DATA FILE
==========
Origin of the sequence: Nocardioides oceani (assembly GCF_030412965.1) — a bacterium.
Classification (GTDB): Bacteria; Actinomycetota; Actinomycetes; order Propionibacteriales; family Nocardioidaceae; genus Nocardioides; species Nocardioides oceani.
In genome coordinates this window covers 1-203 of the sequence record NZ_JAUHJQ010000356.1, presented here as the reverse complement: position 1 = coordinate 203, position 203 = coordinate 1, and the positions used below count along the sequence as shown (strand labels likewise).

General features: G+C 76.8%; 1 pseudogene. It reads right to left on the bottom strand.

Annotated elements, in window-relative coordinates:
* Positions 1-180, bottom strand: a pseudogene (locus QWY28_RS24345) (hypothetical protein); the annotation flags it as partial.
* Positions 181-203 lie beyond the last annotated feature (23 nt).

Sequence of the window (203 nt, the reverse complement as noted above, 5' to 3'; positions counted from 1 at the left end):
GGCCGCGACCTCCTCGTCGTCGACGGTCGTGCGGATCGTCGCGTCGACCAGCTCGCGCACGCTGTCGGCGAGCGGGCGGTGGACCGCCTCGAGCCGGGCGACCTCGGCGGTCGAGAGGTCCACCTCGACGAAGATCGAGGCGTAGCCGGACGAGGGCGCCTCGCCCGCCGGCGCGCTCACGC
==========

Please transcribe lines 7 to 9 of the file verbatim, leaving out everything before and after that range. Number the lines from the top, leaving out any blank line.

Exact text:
* Positions 181-203 lie beyond the last annotated feature (23 nt).

Sequence of the window (203 nt, the reverse complement as noted above, 5' to 3'; positions counted from 1 at the left end):
GGCCGCGACCTCCTCGTCGTCGACGGTCGTGCGGATCGTCGCGTCGACCAGCTCGCGCACGCTGTCGGCGAGCGGGCGGTGGACCGCCTCGAGCCGGGCGACCTCGGCGGTCGAGAGGTCCACCTCGACGAAGATCGAGGCGTAGCCGGACGAGGGCGCCTCGCCCGCCGGCGCGCTCACGC